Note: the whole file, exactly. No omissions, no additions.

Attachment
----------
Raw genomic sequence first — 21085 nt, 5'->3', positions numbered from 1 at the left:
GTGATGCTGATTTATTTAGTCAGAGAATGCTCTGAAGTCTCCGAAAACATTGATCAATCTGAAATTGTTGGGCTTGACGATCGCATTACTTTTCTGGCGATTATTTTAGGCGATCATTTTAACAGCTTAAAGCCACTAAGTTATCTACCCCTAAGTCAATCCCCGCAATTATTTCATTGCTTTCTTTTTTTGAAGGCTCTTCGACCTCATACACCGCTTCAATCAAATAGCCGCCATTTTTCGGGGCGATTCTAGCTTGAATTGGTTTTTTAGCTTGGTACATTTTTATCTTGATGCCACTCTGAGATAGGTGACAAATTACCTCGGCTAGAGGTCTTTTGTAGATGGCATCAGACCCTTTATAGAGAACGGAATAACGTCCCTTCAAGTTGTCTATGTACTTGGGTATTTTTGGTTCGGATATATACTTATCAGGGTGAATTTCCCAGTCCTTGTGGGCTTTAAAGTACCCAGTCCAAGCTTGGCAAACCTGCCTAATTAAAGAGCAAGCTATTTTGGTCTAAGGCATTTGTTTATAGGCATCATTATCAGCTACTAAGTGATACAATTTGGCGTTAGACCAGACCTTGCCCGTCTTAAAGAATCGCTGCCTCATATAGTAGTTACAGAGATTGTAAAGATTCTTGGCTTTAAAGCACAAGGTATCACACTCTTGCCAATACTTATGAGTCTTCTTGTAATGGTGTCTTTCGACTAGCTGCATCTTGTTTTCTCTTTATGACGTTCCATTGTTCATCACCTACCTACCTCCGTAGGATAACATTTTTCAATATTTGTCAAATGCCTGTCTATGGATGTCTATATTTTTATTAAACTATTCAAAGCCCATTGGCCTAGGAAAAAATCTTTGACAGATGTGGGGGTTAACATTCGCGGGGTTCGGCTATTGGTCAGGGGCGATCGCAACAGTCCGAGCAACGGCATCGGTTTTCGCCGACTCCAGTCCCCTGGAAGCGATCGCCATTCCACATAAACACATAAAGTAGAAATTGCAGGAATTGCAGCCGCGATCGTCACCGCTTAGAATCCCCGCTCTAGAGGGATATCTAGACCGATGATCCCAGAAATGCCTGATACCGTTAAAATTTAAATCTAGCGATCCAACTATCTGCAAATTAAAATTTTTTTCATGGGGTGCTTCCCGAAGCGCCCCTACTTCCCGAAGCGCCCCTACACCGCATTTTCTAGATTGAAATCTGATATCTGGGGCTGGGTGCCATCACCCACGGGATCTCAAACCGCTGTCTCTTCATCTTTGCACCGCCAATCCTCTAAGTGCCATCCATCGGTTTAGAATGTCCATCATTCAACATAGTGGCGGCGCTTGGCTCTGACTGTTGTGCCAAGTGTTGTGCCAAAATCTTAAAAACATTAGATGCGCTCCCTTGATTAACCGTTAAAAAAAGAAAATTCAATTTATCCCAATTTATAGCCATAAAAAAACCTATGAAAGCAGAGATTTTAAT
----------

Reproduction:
Raw genomic sequence first — 21085 nt, 5'->3', positions numbered from 1 at the left:
GTGATGCTGATTTATTTAGTCAGAGAATGCTCTGAAGTCTCCGAAAACATTGATCAATCTGAAATTGTTGGGCTTGACGATCGCATTACTTTTCTGGCGATTATTTTAGGCGATCATTTTAACAGCTTAAAGCCACTAAGTTATCTACCCCTAAGTCAATCCCCGCAATTATTTCATTGCTTTCTTTTTTTGAAGGCTCTTCGACCTCATACACCGCTTCAATCAAATAGCCGCCATTTTTCGGGGCGATTCTAGCTTGAATTGGTTTTTTAGCTTGGTACATTTTTATCTTGATGCCACTCTGAGATAGGTGACAAATTACCTCGGCTAGAGGTCTTTTGTAGATGGCATCAGACCCTTTATAGAGAACGGAATAACGTCCCTTCAAGTTGTCTATGTACTTGGGTATTTTTGGTTCGGATATATACTTATCAGGGTGAATTTCCCAGTCCTTGTGGGCTTTAAAGTACCCAGTCCAAGCTTGGCAAACCTGCCTAATTAAAGAGCAAGCTATTTTGGTCTAAGGCATTTGTTTATAGGCATCATTATCAGCTACTAAGTGATACAATTTGGCGTTAGACCAGACCTTGCCCGTCTTAAAGAATCGCTGCCTCATATAGTAGTTACAGAGATTGTAAAGATTCTTGGCTTTAAAGCACAAGGTATCACACTCTTGCCAATACTTATGAGTCTTCTTGTAATGGTGTCTTTCGACTAGCTGCATCTTGTTTTCTCTTTATGACGTTCCATTGTTCATCACCTACCTACCTCCGTAGGATAACATTTTTCAATATTTGTCAAATGCCTGTCTATGGATGTCTATATTTTTATTAAACTATTCAAAGCCCATTGGCCTAGGAAAAAATCTTTGACAGATGTGGGGGTTAACATTCGCGGGGTTCGGCTATTGGTCAGGGGCGATCGCAACAGTCCGAGCAACGGCATCGGTTTTCGCCGACTCCAGTCCCCTGGAAGCGATCGCCATTCCACATAAACACATAAAGTAGAAATTGCAGGAATTGCAGCCGCGATCGTCACCGCTTAGAATCCCCGCTCTAGAGGGATATCTAGACCGATGATCCCAGAAATGCCTGATACCGTTAAAATTTAAATCTAGCGATCCAACTATCTGCAAATTAAAATTTTTTTCATGGGGTGCTTCCCGAAGCGCCCCTACTTCCCGAAGCGCCCCTACACCGCATTTTCTAGATTGAAATCTGATATCTGGGGCTGGGTGCCATCACCCACGGGATCTCAAACCGCTGTCTCTTCATCTTTGCACCGCCAATCCTCTAAGTGCCATCCATCGGTTTAGAATGTCCATCATTCAACATAGTGGCGGCGCTTGGCTCTGACTGTTGTGCCAAGTGTTGTGCCAAAATCTTAAAAACATTAGATGCGCTCCCTTGATTAACCGTTAAAAAAAGAAAATTCAATTTATCCCAATTTATAGCCATAAAAAAACCTATGAAAGCAGAGATTTTAAT